You also further state that “this company is in the outdoor sports industry, and many people join these companies because they want to climb, backpack, canoe, etc. and I’m reluctant to ask them to work more hours and sacrifice time for these activities. Any advice?” Yes. Lot’s in fact. The logic problem you have boxed yourself into is your belief that you are asking people to work harder and extra hours in order to improve. Just start with the eight hours of the day and the quality (not quantity) of that work being performed today. You have no problems to fix during regular working hours??? Trust me it is not like your organization has no problems or low hanging fruit to go after. The real issue is where and how to start now!
In addition quite frankly I think that are first BLESSED by workers who CARE about your product and the environment your products are used in. Do you know how many CEO’s would love to have this situation? Let’s play devil’s advocate for a moment. Would you prefer if you had workers who don’t care about your product and only live to spend more time at work and run up as much overtime as they can? I’ll take the former case every day of the week and twice on Sunday.
My advice is to channel your employee’s passion about products you company offers into the process by which the products are designed, manufactured, sold, delivered, and serviced, etc. This is a leadership challenge and not just a lean thing. Almost every human being prefers to be engaged and motivated at work. Problem solving and improvement activity is not what makes work dreary. It is the absence of leadership, goals, improvement activities, and self-development that makes work distasteful to most people. Start by utilizing the eight hours per day (or whatever the number is) of your employees more effectively. That is first necessary to eliminate your mental block around adding work.
I suspect at the root of this issue we have what are some of the fundamental flaws in how Lean is explained and conducted around the world. And that is not your fault. Lean sadly is somehow exported around the world as extra “workshops” and “overtime” to get things done. It is additive rather than subtractive in nature. Lean is incorrectly depicted about making charts and graphs and maps and rules or other stuff that is also additive in many instances I have observed. It is often a form of “wallpaper”. Sadly it has become quite divorced from the process of actual improvement (results) and respect for people. I call this Lean Gone Wrong™.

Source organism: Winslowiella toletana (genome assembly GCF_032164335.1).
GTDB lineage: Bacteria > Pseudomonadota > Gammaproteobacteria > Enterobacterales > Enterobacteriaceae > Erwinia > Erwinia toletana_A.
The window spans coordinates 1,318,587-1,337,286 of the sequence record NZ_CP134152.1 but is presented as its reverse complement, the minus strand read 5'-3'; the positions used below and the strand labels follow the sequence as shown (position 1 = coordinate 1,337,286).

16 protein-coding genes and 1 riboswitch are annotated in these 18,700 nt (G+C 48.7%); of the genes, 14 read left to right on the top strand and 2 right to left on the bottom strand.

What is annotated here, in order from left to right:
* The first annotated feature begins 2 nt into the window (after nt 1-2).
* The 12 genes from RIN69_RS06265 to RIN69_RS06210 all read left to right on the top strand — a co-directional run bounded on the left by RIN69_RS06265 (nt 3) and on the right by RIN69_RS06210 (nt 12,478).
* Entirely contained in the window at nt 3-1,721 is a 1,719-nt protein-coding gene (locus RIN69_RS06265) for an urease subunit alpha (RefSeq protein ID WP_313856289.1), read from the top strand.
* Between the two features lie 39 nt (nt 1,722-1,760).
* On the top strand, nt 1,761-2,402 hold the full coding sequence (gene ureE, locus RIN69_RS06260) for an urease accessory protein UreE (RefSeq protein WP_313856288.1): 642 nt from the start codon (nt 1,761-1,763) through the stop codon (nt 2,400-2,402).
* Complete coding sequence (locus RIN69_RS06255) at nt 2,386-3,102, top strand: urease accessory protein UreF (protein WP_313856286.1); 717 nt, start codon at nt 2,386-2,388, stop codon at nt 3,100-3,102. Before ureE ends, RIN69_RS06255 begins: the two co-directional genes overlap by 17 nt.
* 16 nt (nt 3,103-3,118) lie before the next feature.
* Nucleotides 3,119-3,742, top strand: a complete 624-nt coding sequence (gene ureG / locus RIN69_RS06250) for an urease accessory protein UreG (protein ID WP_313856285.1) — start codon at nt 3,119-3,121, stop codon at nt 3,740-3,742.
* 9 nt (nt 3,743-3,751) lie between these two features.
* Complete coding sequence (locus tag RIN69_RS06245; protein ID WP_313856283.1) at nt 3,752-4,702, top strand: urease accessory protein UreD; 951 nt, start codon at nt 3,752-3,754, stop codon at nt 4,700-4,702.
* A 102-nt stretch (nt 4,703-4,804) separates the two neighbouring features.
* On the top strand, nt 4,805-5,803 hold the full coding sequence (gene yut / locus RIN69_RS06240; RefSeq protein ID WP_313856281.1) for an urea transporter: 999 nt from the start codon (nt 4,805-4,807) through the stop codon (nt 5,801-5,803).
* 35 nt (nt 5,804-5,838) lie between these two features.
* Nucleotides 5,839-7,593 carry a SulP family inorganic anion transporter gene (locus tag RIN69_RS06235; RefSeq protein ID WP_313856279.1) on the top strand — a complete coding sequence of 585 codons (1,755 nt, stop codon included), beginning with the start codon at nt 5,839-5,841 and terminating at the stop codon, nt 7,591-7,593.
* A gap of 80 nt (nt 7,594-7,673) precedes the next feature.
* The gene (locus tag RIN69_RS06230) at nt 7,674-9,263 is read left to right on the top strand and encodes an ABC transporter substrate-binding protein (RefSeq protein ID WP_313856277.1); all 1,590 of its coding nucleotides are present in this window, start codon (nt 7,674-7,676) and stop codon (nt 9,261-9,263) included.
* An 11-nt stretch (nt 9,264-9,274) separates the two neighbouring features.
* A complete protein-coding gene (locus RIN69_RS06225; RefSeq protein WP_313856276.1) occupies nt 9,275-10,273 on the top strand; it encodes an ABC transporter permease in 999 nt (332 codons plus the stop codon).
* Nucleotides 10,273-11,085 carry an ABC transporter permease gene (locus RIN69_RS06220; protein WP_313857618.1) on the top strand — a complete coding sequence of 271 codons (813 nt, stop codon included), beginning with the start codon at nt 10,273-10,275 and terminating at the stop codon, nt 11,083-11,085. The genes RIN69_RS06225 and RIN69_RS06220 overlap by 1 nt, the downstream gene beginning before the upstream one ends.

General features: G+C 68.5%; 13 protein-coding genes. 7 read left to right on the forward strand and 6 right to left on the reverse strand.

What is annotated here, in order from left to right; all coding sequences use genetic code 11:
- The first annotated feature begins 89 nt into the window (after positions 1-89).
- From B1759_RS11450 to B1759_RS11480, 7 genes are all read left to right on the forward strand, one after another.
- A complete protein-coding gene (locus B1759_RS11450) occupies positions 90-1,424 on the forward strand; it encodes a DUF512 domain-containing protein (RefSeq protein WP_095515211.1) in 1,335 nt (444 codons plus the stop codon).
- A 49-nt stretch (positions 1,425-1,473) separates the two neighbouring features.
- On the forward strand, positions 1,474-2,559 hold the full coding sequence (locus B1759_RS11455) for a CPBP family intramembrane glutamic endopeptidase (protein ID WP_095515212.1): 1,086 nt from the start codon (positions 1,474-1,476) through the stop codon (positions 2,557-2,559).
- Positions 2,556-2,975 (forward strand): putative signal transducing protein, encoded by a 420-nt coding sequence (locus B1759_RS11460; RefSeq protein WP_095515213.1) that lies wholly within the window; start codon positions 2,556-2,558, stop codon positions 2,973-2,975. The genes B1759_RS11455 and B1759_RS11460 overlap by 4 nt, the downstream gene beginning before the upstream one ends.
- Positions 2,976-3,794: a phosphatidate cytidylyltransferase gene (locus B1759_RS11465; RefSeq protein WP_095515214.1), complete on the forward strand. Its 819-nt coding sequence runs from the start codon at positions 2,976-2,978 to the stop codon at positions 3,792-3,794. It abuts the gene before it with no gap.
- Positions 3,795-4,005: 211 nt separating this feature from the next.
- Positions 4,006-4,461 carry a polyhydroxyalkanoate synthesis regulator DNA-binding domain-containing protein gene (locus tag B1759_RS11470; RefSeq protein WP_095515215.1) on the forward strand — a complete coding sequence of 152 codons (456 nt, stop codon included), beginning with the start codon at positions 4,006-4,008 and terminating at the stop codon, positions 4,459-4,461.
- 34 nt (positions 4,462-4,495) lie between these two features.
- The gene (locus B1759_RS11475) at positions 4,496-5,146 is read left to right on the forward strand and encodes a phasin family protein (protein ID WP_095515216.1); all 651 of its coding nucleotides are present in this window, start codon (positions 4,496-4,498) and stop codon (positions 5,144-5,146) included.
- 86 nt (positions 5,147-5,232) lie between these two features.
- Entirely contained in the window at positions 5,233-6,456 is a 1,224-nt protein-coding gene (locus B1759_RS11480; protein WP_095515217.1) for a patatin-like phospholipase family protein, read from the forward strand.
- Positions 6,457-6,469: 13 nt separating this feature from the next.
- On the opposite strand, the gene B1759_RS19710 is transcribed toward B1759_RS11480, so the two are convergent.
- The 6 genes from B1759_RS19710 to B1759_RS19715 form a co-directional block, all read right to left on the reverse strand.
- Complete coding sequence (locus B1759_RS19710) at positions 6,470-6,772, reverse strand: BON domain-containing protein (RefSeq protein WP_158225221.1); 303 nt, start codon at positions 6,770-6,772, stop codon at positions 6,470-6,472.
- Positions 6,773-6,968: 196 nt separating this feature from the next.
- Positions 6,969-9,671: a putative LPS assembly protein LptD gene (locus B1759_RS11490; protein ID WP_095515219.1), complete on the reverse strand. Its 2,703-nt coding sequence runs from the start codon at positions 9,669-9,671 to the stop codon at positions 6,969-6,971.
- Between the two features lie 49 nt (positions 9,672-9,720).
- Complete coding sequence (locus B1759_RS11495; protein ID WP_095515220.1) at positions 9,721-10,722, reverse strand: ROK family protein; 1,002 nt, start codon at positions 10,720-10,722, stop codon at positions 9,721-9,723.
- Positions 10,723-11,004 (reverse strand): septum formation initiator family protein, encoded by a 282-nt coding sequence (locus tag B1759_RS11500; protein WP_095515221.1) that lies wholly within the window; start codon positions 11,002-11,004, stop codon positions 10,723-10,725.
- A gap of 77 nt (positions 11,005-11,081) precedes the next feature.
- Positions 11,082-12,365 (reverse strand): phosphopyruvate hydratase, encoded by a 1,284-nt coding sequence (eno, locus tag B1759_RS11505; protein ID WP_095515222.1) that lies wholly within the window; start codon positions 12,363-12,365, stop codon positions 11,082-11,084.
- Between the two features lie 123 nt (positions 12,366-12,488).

So I may have been a little harsh here in parts. I am not unsympathetic to the situation. Getting started is the hardest part for many. However improvement requires active leadership and a “can do” attitude. Passiveness, reluctance, and “can don’t” won’t get it done. You don’t have to start with large immense workshops or projects. You can start by changing the quality (not quantity) of work and quality of service provided. There are enough hours in an eight hour day to get that done without demanding extreme sacrifices. However you do have to have some disdain for the current status quo and expect others to improve as well. This is a question of leadership however and not really one about Lean…
In conclusion my final advice is to sit back and get your mind straight with the 5W’s and 1H for leading this situation. What do you require from the organization in terms of improvement? Remember you are the CEO after all. Why does this need to be done for the internal business or the customer? Get that story straight first. Then decide When does it need to be done and Where will you have people start? Who will be involved at first? How can you get people fired up and started? How much of the current inefficient use of time can be converted to make time for improvement work. Start small and take baby steps if necessary. Remind employees they also have an obligation to the business and customer if necessary. Think Quality of work over Quantity. Work Smarter not Harder, etc. I could go on but I think you get the point by now? This is about getting people to follow your lead…not getting them to “do lean”. Best of luck to you.